WASHING OF THE FEET: At the Last Supper, Jesus washed his apostle’s feet to give them an example of love and service. Its re-enactment is a reminder that all Christians are called to love and to serve others.

COMMUNION UNDER BOTH FORMS: Jesus told us to remember him by eating and drinking. Tonight especially everyone is invited to eat the bread of life and drink the cup of salvation.

PROCESSION: At the end of the Mass, the Eucharist for the Good Friday communion celebration is carried reverently through the church and reserved in a place of honour.

ADORATION: Until 10:00 P.M., members of the parish spend time in prayer and adoration, remembering the Lord Jesus, whose death and resurrection saves us.

GOOD FRIDAY, April 19th at 3:00 PM (Both Parishes).
SPIRIT OF THE DAY: The meaning of this day is clearly indicated by its name in English: it is “Good” Friday, the day when God did wonderful things for us by the suffering and death of his Son. Out of his death God has brought us light and life, making it possible for us to be saved. This is indeed a good day for the world.

PASCHAL FAST: This morning we begin our two-day fast in preparation for the Easter vigil. We eat less food than normal and cut out entertainments. We wait until Easter vigil to wear our spring finery. These are days for prayer and meditation, not for shopping or driving or being entertained: Friday and Saturday form a sort of mini-Lent, and are actually the origin of that season.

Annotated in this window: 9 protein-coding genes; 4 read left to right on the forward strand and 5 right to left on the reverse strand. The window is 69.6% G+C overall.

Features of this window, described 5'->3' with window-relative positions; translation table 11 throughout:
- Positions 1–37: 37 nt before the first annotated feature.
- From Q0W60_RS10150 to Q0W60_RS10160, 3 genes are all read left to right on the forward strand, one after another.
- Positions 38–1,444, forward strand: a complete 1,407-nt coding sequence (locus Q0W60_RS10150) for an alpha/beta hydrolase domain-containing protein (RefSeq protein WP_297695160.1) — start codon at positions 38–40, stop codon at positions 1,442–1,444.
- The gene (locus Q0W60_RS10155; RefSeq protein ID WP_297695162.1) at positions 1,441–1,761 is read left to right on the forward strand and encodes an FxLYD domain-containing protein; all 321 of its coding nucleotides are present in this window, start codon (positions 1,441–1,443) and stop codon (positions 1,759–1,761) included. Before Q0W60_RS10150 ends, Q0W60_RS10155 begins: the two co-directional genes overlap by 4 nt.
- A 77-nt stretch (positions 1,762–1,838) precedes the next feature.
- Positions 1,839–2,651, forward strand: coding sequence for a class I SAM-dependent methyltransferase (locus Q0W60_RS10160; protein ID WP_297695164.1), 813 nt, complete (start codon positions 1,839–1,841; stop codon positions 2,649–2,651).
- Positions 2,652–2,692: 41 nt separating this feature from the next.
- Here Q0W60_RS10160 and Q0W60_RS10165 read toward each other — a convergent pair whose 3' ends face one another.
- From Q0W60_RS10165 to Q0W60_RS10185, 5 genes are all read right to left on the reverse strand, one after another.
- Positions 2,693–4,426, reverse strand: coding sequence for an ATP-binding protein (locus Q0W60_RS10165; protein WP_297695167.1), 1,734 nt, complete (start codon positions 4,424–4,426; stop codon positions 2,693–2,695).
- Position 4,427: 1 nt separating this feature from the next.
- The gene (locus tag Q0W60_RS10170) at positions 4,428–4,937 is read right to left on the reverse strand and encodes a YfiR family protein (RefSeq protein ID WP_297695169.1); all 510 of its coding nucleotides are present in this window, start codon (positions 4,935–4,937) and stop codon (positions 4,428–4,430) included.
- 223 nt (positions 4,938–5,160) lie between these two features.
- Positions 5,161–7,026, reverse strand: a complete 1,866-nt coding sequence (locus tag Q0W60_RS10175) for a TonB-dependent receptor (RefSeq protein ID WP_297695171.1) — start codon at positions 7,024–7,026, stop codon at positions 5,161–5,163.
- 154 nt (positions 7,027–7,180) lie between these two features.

LITURGY: At 3:00 o’clock, the time of our Lord’s death on the cross, we come together in church to remember what Jesus has done for us. In the service of the word, we listen to the solemn proclamation of Jesus’ passion according to John, then offer prayer for the world and for God’s people, the Church. We venerate the cross, and eat the life-giving Body of the Lord in communion.

IN OUR HOMES: We keep the paschal fast all day. All members make an effort to observe silence and to spend more time in prayer. If we do not have a cross in our family room and in each person’s room, this would be a good day to put these crosses in place. At other times during the day, we may go to a service at our parish church, or have a quiet family celebration of the way of the cross.

At 6:00 PM there will be the Stations of the Cross at St. Pat’s and at OMPH at 7:00 P.M.. This special devotion gives us an opportunity to walk in the footsteps of Jesus during his last hours upon the earth with us.

HOLY SATURDAY, April 20th: